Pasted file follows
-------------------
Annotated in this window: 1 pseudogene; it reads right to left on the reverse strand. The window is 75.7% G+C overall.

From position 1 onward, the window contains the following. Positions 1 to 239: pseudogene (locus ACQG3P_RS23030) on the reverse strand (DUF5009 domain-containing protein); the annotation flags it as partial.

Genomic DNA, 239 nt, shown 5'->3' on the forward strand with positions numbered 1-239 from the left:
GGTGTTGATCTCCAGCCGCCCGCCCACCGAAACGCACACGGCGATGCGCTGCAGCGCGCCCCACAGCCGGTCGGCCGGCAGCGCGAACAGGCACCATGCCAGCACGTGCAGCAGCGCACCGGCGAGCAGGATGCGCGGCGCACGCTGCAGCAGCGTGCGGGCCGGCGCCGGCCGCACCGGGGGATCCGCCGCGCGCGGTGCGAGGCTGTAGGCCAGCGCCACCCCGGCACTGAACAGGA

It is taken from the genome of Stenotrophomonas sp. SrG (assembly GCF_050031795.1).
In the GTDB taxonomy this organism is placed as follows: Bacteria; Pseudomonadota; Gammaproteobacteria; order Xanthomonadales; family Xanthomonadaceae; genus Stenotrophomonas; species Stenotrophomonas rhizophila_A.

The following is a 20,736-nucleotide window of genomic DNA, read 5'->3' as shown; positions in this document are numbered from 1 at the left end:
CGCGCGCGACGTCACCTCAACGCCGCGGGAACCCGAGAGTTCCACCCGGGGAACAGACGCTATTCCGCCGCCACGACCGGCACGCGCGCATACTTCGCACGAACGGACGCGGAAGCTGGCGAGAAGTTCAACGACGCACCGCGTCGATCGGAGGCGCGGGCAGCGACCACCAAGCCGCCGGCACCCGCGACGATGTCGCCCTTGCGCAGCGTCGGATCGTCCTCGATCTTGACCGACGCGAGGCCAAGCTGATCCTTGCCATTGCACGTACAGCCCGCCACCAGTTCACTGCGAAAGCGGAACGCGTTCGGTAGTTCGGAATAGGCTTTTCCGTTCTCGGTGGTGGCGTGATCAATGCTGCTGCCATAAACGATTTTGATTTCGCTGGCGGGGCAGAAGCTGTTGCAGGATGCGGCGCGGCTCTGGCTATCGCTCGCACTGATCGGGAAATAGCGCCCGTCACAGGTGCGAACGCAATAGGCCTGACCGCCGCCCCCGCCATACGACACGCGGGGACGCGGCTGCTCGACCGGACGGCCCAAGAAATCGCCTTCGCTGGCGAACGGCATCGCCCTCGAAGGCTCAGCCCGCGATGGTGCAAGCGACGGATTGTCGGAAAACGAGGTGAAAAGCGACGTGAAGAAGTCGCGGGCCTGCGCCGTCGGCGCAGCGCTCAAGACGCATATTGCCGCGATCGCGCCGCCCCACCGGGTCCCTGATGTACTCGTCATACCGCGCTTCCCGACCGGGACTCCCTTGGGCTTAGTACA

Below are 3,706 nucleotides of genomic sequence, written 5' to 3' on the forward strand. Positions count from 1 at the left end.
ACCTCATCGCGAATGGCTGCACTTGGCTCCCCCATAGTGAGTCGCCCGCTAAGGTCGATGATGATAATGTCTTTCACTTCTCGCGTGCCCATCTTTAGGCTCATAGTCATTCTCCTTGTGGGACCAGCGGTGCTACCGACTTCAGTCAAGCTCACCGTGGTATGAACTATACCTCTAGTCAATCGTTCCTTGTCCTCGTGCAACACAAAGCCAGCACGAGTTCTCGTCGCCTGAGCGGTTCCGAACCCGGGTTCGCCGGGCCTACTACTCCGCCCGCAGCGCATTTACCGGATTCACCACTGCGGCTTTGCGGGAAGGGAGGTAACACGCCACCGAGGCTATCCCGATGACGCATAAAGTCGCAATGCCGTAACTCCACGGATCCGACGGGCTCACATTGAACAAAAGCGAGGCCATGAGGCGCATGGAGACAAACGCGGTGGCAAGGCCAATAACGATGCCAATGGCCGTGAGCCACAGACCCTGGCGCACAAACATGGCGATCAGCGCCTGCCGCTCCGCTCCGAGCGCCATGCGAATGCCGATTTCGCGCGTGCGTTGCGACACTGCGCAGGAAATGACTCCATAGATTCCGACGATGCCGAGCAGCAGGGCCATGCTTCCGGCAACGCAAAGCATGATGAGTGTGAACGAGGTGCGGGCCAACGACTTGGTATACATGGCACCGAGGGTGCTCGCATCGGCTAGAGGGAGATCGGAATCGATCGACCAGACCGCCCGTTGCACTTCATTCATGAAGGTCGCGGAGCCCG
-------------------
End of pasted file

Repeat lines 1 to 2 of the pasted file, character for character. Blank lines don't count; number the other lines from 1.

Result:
Annotated in this window: 1 pseudogene; it reads right to left on the reverse strand. The window is 75.7% G+C overall.

From position 1 onward, the window contains the following. Positions 1 to 239: pseudogene (locus ACQG3P_RS23030) on the reverse strand (DUF5009 domain-containing protein); the annotation flags it as partial.